Nickel Slides to Two-Month Low on Signs of Weak Demand in China

Nickel fell for a fifth day, reaching the lowest in more than two months after trade data showed weak demand for raw materials in China, the world’s biggest metals consumer.

China’s total overseas shipments slid 6.9 percent in October in dollars, the customs administration said Sunday, more than estimated in a Bloomberg survey. Weaker demand for coal, iron and other commodities pushed imports down 19 percent, leaving a record trade surplus of $61.6 billion. A Bloomberg gauge of industrial metals has tumbled 24 percent this year with the Chinese economy poised for its weakest expansion in a generation.

"China used to be nearly half of the world’s consumption in the last 10 years, so of course, everybody is concerned,” Herwig Schmidt, head of sales at Triland Metals Ltd. in London, said by telephone.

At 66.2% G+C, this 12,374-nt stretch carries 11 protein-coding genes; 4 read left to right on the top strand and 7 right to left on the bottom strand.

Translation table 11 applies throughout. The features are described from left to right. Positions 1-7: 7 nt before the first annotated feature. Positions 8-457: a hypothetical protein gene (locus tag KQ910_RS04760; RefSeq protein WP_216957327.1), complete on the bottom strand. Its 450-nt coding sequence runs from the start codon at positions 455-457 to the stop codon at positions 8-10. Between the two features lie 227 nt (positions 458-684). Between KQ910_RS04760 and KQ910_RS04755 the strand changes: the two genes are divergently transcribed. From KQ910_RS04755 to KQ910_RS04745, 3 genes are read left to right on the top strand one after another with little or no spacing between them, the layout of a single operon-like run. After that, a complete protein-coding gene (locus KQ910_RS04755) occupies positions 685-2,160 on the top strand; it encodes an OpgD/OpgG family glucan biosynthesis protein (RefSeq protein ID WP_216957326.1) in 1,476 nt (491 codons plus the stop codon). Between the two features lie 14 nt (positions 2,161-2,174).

Nickel for delivery in three months fell as much as 1 percent to $9,530 a metric ton, the lowest since Aug. 26. It settled at $9,580 at 5:50 p.m. on the London Metal Exchange. Five sessions of losses is the longest streak since late July. Tin, zinc, lead, aluminum and copper also dropped in London.

On the Comex in New York, copper futures for December delivery slipped 0.5 percent to $2.23 a pound and after settling, touched $2.2275, the lowest since September 29.

Before it's here, it's on the Bloomberg Terminal. LEARN MORE